Russian Government Orders Media Outlets To Delete Stories Referring To 'Invasion' Or 'Assault' On Ukraine

Russia’s media-monitoring agency Roskomnadzor has ordered media outlets to delete reports using the words “assault,” “invasion,” or “declaration of war” to describe Russia’s massive, unprovoked military incursion into neighboring Ukraine.

The agency said on February 26 that it had launched an investigation into the “dissemination of unreliable publicly significant information” against the independent newspaper Novaya gazeta, Ekho Moskvy, InoSMI, Mediazona, New Times, Dozhd, and other media outlets for their coverage of the war in Ukraine.

RFE/RL’s Crimea.Realities was also listed.

The media outlets were accused of publishing “inaccurate information about the shelling of Ukrainian cities and civilian casualties in Ukraine as a result of the actions of the Russian Army.”

If the outlets refuse to delete the reports, Roskomnadzor threatened to block them.

On the third day of Russian military attacks on Ukraine, Russian forces have besieged the Ukrainian capital, Kyiv. After a barrage of air strikes on cities and military bases around the country and a huge influx of troops, many people have fled Ukraine to neighboring countries. Many have stayed behind to fight.

“RFE/RL will not comply with Roskomnadzor’s demands,” RFE/RL President and CEO Jamie Fly said. “The Kremlin’s threats are a blatant attempt to whitewash the brutal facts about the human cost of [Russian President Vladimir] Putin’s illegal war against Ukraine.”

“Russians are turning to us more than ever during this critical moment to hear what Ukrainian officials and civilians are saying and to see images of the death and destruction caused by Vladimir Putin that their government is withholding from them,” he added. “We will not succumb to this pressure to deprive them of the truth.”

Roskomnadzor has launched an “administrative probe” against the media outlets that could result in fines up to 5 million rubles ($60,000).

The agency said media could find “reliable information” only from “official Russian information outlets.”

The Russian Defense Ministry on the same day charged that Novaya gazeta and other Russian media were “actively disseminating fake information” purportedly prepared by Ukrainian “nationalists” and the Ukrainian SBU security agency.

Novaya gazeta responded on Telegram by posting a letter the paper sent to the Defense Ministry on February 25 requesting casualty figures that the paper said went unanswered.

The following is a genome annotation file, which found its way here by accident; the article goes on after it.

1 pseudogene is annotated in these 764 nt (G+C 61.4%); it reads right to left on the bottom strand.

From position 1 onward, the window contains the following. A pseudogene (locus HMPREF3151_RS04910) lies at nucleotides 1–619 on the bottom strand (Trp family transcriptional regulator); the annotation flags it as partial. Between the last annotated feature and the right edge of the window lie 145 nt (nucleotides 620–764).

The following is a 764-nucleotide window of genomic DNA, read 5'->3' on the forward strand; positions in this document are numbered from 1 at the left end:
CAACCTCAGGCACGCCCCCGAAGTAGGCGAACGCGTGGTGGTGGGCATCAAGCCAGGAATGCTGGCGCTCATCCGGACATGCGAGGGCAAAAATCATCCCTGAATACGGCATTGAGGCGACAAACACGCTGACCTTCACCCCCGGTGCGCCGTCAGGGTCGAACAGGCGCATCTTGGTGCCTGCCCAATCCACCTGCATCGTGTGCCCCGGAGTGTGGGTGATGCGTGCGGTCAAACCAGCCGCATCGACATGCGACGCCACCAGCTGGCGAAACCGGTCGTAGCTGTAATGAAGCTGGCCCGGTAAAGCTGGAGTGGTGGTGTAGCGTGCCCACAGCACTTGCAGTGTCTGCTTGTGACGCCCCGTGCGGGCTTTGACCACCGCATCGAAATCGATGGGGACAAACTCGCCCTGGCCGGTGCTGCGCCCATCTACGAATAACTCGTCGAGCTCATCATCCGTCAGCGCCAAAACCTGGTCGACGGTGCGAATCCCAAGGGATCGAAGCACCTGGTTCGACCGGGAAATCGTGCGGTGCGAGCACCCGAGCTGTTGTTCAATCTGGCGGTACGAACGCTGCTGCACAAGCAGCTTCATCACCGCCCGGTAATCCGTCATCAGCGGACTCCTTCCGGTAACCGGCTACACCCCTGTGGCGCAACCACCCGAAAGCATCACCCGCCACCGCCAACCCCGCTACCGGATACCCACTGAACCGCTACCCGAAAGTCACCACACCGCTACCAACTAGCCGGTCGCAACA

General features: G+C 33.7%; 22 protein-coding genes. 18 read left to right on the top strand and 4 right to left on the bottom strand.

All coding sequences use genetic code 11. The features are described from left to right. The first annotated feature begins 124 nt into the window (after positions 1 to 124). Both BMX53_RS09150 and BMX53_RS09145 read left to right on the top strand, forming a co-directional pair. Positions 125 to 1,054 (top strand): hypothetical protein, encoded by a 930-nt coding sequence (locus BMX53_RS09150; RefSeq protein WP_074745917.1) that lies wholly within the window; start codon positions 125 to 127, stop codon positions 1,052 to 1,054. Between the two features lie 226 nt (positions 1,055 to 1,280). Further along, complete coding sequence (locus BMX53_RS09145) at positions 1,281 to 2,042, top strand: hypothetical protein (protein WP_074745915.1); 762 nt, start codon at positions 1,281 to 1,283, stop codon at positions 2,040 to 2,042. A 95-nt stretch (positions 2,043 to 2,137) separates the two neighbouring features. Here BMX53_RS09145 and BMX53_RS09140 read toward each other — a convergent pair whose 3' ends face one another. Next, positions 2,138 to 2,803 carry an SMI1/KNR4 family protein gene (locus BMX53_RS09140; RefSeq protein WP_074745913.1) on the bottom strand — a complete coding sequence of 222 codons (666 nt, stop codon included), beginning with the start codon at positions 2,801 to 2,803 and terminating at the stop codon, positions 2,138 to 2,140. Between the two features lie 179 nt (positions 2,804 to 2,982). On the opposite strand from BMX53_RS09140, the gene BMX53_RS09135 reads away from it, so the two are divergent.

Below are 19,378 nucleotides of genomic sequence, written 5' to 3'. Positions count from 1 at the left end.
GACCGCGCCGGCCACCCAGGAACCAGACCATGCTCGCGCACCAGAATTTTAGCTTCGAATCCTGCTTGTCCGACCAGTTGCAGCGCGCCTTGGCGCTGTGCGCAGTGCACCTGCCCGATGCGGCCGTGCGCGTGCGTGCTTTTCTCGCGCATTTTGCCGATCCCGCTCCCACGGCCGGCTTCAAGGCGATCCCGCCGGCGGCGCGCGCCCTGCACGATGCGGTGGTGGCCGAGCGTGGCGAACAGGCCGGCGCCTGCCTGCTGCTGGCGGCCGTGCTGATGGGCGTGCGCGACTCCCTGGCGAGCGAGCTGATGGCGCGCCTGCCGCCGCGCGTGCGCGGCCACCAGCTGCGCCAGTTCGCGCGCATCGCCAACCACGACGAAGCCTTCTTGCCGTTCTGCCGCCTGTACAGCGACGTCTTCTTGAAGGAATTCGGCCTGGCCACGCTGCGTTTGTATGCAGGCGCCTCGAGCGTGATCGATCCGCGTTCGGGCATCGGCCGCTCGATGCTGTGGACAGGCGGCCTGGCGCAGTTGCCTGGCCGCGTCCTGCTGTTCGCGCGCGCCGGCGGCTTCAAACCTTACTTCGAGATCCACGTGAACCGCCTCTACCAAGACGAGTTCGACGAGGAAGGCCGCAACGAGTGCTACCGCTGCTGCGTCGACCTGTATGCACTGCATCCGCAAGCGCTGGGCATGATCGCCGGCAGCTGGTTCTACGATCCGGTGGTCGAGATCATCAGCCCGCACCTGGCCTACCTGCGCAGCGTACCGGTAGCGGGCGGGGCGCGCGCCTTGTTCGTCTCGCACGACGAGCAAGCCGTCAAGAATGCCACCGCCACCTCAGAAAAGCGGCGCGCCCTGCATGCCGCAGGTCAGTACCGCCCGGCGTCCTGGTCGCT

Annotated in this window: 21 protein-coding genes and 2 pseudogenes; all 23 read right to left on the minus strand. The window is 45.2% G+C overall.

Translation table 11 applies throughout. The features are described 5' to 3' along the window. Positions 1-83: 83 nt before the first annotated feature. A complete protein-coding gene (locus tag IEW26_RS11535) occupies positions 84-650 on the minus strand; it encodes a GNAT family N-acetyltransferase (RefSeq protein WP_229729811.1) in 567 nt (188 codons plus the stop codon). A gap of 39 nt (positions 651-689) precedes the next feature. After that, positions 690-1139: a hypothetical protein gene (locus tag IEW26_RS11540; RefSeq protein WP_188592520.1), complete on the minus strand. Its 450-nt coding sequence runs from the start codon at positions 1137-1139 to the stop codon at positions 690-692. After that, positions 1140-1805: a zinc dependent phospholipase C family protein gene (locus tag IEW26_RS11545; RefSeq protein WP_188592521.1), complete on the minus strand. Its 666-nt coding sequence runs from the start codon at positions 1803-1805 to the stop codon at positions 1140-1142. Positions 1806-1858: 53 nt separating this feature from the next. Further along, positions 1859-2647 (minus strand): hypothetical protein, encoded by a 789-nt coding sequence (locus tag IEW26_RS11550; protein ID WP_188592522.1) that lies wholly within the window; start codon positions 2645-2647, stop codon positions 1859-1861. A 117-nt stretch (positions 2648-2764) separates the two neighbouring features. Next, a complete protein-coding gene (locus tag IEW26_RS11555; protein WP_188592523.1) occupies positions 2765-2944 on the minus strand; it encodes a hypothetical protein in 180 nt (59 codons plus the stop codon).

“In order for us to publish your information, you have to send it to us,” Novaya gazeta wrote.

Also on February 26, the nongovernmental Internet monitor NetBlocks reported that Twitter “has been restricted” by many providers in Russia.

“The incident comes as the government clashes with social media platforms over policy in relation to the #Ukraine conflict,” NetBlocks wrote on Twitter.

One day earlier, Roskomnadzor warned that access to Facebook would be restricted because the social-media giant had blocked the official accounts of several Russian state-media outlets, including RIA Novosti and the Defense Ministry’s television channel, Zvezda.

The Russian government has sought to tightly control information about the war in Ukraine and to prevent manifestations of antiwar sentiment.

In the first two days after the invasion of Ukraine began, Russian police detained more than 1,800 people in 60 cities for protesting against the war, according to OVD-Info, a nongovernmental organization that monitors political repression.

About 100 Russian journalists, including a few from state media such as TASS and RT, have signed an open letter condemning "the military operation that Russia has started against Ukraine."

More than 1,500 Russian teachers have signed an open petition calling for an end to the war and expressing support for anti-war protests.

Nearly 750,000 people have signed an online Russian petition calling for the public to speak out against the war in Ukraine.

The Russian government has not provided any official information on Russian military losses during the Ukraine campaign.